From the instant he drops from his mother’s womb to the moment he is summoned up to the pearly gates, is an actor pre-programmed to always search for his spotlight? According to playwright Frederick Stroppel, Actor (David Michie), not unlike Pavlov’s dog, has no choice but to relentlessly sniff his way through life seeking the ultimate truth — stardom. Though the momentum of this insightful farce occasionally bogs down in its efforts to spoof almost every aspect of showbiz, Stroppel, aided immensely by director Parker Swanson and an outstanding ensemble, has penned an entertaining, jaundiced sojourn through the rise and fall of one monumentally self-centered performer.
As his life is slowly ebbing away at an old folks home, Actor is confronted by the love of his youth, Taylor (Trace Turville), who asks, “Is there anything you regret? You know, like never sustaining a relationship, never having a family, never creating a real life for yourself?” After a moment’s reflection, Actor responds, “I never did any Shakespeare. I think I would have been good at it.” It is a perfect summation to an existence devoid of substance, devoted to using people and relationships like a series of skipping stones across the treacherous rapids of Hollywood.
Stroppel (staff writer for HBO series “A Little Curious”) certainly knows the path Actor is traveling. The playwright mines a plethora of satiric gems as callow young Actor ventures to New York, encountering a slew of psyche-shaping experiences: classes with an anti-establishment drama teacher (Greg Lee), a brief fling with a hard-bitten, method-indoctrinated actress (Salli Saffioti), a failed job in a children’s theater production of Humpty Dumpty, his first legit job, obtained by sexually servicing its egotistical British star, Sir John (Lee) , and his romance with artistically idealistic Taylor.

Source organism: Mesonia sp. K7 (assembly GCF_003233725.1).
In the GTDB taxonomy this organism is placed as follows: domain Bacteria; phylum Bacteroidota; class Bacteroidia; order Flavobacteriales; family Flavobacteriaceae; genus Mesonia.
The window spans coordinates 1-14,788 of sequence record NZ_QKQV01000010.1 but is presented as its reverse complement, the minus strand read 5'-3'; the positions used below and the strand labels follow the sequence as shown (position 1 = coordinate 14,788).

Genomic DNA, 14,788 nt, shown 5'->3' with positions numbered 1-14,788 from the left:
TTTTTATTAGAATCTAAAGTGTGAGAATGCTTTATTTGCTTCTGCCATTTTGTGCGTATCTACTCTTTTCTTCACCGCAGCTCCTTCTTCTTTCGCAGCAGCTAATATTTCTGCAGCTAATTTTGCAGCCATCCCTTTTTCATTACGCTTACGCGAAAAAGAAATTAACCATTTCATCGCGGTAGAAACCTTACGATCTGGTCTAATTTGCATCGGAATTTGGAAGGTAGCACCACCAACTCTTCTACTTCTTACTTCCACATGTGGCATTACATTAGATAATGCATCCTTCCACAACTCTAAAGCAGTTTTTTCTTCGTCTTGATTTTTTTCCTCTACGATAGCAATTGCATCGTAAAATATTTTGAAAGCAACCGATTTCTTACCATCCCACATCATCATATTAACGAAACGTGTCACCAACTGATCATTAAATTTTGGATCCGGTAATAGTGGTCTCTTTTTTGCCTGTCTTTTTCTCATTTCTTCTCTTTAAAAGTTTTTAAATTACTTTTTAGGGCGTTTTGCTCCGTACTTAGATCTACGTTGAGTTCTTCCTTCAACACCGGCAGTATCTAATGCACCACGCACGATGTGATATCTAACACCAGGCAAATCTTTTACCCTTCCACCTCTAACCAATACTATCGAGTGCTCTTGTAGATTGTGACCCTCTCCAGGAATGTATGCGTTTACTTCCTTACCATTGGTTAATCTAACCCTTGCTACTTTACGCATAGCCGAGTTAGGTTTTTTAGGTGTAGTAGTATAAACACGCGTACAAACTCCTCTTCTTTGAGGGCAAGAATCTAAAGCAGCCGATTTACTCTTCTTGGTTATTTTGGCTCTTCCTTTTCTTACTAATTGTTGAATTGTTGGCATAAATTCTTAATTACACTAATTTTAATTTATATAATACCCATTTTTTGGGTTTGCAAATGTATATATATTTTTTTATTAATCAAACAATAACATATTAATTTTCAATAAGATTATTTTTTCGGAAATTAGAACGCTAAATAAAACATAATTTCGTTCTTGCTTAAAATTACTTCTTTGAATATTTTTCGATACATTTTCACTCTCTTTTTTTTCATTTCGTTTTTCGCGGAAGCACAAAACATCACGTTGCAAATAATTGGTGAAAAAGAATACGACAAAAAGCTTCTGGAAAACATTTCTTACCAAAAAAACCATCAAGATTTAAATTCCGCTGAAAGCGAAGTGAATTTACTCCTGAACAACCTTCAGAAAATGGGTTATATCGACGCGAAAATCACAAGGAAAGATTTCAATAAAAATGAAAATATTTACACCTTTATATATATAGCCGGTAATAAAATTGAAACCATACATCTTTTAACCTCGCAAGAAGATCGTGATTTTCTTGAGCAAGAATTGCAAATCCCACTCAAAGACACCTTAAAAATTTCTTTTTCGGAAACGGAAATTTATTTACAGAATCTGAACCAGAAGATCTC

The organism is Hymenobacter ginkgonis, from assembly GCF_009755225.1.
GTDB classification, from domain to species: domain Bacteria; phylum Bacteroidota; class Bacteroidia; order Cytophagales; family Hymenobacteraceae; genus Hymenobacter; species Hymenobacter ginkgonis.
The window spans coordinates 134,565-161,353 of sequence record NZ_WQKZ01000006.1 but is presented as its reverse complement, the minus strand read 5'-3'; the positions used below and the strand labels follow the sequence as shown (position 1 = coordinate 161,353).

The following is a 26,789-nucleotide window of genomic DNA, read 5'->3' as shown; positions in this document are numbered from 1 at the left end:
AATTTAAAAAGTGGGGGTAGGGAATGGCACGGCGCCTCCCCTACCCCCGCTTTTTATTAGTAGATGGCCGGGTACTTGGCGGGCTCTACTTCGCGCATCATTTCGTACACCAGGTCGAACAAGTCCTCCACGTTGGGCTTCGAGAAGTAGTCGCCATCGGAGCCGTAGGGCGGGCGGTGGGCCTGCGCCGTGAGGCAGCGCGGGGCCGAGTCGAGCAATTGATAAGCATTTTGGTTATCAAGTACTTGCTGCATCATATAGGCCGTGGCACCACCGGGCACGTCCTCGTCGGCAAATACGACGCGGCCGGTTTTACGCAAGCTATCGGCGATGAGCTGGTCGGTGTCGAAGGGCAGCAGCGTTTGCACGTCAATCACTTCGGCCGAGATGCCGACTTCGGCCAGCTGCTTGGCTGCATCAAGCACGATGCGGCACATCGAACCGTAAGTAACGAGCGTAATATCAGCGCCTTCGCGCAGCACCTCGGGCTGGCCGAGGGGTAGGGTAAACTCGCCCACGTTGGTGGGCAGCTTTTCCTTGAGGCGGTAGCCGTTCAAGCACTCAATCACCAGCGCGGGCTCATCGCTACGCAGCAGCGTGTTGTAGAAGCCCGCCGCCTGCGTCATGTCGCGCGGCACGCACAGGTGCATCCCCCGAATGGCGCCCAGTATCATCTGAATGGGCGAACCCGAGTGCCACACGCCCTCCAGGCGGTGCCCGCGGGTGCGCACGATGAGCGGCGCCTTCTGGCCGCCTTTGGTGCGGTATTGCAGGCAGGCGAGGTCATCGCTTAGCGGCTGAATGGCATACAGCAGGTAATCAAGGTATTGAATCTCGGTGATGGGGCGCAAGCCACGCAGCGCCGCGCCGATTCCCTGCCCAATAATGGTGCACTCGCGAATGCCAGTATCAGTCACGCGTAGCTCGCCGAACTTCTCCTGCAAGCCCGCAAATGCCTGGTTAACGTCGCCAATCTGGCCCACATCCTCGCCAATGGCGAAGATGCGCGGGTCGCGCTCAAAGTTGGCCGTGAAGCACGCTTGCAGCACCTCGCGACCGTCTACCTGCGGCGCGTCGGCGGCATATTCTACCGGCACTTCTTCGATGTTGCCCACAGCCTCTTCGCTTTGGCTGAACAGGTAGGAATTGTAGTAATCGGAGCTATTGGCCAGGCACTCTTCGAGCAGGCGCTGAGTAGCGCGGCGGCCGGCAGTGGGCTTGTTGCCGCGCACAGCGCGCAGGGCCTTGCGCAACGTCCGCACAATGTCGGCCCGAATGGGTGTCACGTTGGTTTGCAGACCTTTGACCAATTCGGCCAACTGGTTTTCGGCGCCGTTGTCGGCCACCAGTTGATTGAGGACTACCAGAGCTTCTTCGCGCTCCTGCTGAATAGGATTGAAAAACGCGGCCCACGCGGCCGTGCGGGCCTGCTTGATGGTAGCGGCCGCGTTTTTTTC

By the time Actor has heard the call of Hollywood, he has become a seasoned cad, discarding Taylor, bedding TV entertainment reporter Tally (Saffioti) to hype his career and marrying lesbian superstar Cassidy (Turville) to help him make that final push to the top. Stroppel exhibits equal insight and wit chronicling Actor’s rapid descent as he eventually suffers the slings and arrows of bad films, a receding hairline, an expanding waistline and an endless horizon of burnt bridges.
Michie exudes an intriguing, guileless persona that makes Actor an almost innocent participant to all the happenings in his life. When confronted about quitting a New York-based theater company to seek his fortune in Hollywood, he states in all innocence, “There’s theater in L.A.”
Turville is truly poignant as the adoring Taylor who can think of no better life than to be married to Actor, doing “relevant theater” for the rest of their lives. She is equally effective as the hard-driving Cassidy, who considers her “marriage of convenience” to Actor as a tiresome but necessary sacrifice in her unrelenting efforts to remain a superstar.
Lee is outstanding in a variety of roles, particularly in his brief but hilarious turn as Actor’s Dad, who is convinced his son would find happiness in life as a homosexual. Also memorable is Holly Kaplan as the Stanislavsky-laden director who fires Actor from his Humpty Dumpty role for not knowing what kind of egg he is.